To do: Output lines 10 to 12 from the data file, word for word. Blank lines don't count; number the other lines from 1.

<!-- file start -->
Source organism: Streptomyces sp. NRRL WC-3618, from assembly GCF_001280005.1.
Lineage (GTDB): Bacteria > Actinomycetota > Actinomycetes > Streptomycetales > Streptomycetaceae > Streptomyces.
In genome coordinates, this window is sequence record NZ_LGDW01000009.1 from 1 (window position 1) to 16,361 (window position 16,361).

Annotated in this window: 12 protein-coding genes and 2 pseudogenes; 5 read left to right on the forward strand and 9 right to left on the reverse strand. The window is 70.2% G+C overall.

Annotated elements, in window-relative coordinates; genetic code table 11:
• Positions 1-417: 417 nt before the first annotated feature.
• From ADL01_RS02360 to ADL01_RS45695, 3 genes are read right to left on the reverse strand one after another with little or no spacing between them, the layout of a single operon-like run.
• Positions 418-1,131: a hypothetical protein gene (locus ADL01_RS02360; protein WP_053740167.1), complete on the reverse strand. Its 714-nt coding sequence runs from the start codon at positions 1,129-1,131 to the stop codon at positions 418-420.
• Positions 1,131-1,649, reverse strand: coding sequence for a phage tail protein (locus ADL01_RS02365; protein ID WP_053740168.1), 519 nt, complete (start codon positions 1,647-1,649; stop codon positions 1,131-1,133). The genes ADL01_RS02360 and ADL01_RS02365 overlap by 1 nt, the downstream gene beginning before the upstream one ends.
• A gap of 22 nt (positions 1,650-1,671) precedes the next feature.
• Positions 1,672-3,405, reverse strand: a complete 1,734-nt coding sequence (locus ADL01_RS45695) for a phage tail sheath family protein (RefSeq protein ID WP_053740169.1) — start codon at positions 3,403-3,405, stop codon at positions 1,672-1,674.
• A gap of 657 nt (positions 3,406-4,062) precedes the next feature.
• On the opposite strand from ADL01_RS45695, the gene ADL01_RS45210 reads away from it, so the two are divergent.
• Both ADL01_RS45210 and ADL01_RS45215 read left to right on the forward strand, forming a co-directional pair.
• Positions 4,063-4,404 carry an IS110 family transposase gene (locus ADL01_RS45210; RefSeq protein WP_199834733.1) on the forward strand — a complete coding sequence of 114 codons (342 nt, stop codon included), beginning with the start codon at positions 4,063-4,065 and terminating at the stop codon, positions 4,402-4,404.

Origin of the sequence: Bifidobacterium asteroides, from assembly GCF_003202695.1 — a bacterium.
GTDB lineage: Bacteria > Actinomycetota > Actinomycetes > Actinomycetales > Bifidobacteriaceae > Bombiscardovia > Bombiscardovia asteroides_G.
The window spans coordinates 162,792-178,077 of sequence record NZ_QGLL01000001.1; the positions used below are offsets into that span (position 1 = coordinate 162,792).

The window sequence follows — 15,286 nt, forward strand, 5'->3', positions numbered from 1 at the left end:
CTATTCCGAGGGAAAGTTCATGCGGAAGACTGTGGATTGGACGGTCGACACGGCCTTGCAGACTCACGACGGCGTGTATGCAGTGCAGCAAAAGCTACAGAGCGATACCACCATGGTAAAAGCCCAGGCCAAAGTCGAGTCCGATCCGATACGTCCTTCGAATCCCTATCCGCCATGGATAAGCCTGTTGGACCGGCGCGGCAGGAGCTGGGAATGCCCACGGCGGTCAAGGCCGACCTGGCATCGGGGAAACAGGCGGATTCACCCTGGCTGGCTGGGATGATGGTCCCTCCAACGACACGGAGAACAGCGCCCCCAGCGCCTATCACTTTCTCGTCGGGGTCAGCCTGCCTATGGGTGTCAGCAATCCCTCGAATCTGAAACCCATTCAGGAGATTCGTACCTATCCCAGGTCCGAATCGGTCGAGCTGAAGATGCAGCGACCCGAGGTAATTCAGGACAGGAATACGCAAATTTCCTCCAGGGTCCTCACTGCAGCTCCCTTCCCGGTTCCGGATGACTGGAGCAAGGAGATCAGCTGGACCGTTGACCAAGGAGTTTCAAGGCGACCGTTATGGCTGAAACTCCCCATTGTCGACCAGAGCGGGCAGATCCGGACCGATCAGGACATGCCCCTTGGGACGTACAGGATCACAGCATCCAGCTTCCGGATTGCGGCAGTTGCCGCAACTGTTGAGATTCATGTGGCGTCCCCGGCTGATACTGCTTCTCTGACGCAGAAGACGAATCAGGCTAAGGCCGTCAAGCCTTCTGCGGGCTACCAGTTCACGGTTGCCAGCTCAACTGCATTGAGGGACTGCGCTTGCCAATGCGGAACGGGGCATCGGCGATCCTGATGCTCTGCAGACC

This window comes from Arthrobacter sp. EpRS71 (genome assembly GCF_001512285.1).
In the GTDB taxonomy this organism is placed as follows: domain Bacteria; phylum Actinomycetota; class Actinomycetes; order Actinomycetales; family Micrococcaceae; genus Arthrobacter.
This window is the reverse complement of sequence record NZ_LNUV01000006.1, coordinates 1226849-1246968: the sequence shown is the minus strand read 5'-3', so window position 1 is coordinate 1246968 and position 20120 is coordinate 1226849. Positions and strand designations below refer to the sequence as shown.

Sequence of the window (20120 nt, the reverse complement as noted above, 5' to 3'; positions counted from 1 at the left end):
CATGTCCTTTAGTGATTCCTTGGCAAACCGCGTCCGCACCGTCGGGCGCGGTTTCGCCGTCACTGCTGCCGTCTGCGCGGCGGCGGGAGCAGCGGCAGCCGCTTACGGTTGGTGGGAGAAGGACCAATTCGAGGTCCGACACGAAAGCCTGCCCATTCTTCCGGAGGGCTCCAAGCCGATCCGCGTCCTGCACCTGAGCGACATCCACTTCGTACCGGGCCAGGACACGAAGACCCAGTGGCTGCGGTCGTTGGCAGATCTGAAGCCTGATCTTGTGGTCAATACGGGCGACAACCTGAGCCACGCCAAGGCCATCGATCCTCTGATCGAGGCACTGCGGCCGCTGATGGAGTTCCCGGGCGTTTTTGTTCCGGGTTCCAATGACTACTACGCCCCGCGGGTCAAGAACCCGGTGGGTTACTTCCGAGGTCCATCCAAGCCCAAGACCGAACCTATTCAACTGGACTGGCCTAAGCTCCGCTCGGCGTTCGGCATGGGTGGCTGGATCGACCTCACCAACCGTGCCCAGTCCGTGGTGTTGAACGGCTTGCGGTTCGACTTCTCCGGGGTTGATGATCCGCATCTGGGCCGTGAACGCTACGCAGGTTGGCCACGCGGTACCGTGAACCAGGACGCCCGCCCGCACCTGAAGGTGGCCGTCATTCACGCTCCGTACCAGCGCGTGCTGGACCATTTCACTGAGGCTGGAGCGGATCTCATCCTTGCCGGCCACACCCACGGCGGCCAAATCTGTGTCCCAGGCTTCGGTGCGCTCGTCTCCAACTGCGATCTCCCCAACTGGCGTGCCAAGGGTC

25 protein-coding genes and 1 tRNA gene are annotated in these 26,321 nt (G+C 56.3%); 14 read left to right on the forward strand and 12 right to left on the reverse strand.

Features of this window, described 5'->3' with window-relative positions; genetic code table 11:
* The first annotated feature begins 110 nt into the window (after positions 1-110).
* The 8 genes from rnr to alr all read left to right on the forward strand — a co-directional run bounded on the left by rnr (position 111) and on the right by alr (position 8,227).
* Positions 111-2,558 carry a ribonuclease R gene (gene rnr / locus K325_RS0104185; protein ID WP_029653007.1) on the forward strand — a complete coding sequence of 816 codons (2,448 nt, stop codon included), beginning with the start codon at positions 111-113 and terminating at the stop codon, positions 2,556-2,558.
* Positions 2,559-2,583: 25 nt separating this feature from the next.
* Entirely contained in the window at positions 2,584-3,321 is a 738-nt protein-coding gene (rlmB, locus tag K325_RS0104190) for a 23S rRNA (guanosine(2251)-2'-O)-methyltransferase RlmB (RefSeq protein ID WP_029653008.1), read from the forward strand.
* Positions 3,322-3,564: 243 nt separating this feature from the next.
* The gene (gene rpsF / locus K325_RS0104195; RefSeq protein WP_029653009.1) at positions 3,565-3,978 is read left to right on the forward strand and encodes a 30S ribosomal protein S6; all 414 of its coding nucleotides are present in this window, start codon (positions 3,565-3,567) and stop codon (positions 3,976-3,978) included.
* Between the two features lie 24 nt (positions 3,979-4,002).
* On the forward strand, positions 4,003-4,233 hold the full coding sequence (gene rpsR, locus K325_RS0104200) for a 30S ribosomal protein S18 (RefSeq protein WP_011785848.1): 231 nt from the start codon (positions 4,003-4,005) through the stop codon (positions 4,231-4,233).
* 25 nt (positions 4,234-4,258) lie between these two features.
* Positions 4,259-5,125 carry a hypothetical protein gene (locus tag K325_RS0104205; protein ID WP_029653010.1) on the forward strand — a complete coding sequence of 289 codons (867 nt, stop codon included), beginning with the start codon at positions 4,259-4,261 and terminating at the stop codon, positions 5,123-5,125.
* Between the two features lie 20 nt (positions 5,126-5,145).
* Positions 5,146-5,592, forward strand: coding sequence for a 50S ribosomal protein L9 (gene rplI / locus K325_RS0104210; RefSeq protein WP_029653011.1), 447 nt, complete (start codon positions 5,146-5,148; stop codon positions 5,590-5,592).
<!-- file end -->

• A gap of 22 nt (positions 1,650-1,671) precedes the next feature.
• Positions 1,672-3,405, reverse strand: a complete 1,734-nt coding sequence (locus ADL01_RS45695) for a phage tail sheath family protein (RefSeq protein ID WP_053740169.1) — start codon at positions 3,403-3,405, stop codon at positions 1,672-1,674.
• A gap of 657 nt (positions 3,406-4,062) precedes the next feature.